Intraseasonal variability of the impacts of the Madden-Julian Oscillation on East African long and short rains

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Wednesday, 5 February 2014: 2:00 PM
Room C114 (The Georgia World Congress Center )
Fisseha Berhane, Johns Hopkins University, Baltimore, MD; and B. F. Zaitchik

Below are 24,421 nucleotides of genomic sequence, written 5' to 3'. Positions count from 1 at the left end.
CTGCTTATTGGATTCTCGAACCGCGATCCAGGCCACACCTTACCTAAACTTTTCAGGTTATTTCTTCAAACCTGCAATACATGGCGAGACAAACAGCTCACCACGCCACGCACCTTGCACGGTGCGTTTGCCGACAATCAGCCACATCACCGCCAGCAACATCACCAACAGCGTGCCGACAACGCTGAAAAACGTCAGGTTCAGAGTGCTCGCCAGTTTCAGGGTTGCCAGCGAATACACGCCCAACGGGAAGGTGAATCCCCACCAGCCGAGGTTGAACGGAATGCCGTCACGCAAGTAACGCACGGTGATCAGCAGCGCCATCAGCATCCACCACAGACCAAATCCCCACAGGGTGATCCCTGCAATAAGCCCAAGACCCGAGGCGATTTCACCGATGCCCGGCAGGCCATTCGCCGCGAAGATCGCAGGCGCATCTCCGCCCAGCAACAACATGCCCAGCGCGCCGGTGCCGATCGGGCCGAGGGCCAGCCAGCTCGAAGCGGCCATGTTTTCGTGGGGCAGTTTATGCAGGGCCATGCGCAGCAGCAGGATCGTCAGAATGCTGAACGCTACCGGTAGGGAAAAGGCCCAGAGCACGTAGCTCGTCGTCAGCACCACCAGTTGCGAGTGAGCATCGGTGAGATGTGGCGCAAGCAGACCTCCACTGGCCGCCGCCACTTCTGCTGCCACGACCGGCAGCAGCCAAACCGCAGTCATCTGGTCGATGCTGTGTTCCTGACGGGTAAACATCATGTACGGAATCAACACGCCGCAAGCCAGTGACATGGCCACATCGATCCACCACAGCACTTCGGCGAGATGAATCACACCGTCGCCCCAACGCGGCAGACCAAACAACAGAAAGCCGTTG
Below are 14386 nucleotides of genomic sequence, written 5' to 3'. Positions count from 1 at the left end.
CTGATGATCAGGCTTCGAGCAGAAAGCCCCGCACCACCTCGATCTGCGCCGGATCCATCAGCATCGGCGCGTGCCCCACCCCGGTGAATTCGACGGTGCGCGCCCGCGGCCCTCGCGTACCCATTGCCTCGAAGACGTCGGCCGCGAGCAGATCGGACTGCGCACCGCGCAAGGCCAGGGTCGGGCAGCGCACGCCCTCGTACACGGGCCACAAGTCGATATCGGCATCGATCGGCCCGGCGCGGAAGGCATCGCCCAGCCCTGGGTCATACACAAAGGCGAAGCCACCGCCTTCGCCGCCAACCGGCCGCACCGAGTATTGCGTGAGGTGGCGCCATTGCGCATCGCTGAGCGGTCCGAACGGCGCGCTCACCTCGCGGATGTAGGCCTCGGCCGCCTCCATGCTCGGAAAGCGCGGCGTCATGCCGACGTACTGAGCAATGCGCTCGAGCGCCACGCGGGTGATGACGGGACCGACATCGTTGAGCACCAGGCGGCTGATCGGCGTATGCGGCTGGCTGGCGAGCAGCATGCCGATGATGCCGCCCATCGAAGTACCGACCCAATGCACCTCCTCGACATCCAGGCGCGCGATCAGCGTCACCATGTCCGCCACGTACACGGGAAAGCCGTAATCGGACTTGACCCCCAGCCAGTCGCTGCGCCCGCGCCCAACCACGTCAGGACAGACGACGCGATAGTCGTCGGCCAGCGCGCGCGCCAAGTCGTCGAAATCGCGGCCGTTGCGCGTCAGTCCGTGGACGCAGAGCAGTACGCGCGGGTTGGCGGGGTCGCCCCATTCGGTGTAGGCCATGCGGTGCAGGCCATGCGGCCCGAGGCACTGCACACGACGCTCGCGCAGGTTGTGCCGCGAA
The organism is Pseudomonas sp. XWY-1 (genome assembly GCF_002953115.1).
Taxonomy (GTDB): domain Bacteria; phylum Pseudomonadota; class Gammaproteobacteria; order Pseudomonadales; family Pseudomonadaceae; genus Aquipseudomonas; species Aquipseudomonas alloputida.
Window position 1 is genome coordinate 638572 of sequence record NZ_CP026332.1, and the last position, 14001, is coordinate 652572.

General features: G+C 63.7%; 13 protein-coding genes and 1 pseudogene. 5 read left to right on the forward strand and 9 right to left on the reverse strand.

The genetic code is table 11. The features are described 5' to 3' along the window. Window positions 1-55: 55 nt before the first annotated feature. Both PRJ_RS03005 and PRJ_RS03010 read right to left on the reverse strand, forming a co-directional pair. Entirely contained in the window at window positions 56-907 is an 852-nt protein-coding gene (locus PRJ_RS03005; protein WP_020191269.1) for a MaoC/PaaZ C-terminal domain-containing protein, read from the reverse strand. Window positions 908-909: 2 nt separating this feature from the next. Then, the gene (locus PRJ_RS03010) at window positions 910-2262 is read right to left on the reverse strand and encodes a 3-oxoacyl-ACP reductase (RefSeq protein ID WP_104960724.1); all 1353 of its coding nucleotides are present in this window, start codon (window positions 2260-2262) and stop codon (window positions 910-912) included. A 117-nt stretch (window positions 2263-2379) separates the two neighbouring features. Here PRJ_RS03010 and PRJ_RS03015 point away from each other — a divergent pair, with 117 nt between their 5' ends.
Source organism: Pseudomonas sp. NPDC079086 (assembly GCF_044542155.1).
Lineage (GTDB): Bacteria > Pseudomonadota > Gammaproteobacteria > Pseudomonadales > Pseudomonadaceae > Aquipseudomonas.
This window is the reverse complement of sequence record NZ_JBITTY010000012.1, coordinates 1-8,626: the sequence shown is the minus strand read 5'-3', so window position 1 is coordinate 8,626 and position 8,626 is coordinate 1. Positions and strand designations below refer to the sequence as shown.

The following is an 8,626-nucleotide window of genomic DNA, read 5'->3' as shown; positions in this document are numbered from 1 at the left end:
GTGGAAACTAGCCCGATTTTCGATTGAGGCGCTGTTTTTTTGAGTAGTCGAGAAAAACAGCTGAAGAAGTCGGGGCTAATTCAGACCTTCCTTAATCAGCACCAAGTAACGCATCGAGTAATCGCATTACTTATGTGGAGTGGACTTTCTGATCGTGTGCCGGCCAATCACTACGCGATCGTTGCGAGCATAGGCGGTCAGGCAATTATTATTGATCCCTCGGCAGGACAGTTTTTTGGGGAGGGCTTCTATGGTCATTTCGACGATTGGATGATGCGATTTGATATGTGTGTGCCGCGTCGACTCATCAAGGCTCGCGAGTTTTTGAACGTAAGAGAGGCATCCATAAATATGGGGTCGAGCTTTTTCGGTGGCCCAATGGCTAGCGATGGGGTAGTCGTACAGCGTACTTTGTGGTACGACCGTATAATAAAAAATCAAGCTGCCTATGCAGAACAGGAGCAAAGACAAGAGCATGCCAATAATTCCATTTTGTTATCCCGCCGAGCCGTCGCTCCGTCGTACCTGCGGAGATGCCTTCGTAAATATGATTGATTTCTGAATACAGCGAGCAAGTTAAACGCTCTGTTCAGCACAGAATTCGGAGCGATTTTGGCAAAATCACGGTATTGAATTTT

The livelihood of millions of people in East Africa is intricately and critically linked to the spatiotemporal variability of precipitation in the region, and, from the perspective of floods, flash droughts, and crop production, variability on intraseasonal timescales is a critical component of total variability. The principal objective of the present study is to explore impacts of the Madden-Julian oscillation (MJO) on tropospheric circulations affecting East Africa during the long (March–May) and short (October–December) rains and associated changes in precipitation on intraseasonal time scales. For the long rains, it is found that variability in May precipitation is strongly associated with MJO convection at 700 to 800 E and 1200 W. Associations are also found in March, in the middle of the long rains (April), on the other hand, the MJO influence is obscured but is evident in lead-time associations. In the short rains, November and December precipitation is significantly associated with MJO convection at 800 E and 1200 W, while October is not significantly associated with any of the MJO indices except in the coastal region, where wet (dry) spells are associated with suppressed MJO convection at 1200 E (100 W). Analyses of thermodynamic fluxes, outgoing longwave radiation (OLR), divergence and vertical velocity indicate a mechanism of influence active in March, May, November, and December in which warm air advection and convergence lead to enhanced upward vertical motion in the region when there is enhanced (suppressed) MJO convection at 800 E (1200 W). In May, the Somali Low Level Jet, which enhances frictionally induced subsidence, increases when the MJO convection at 1200 W (800 E) is enhanced (suppressed). Better understanding of the MJO influence on intraseasonal precipitation variability in both rainy seasons can contribute to improved long-range forecasts and, potentially, projections of MJO influence on East Africa under climate change. Key words: MJO, East Africa, long rains, short rains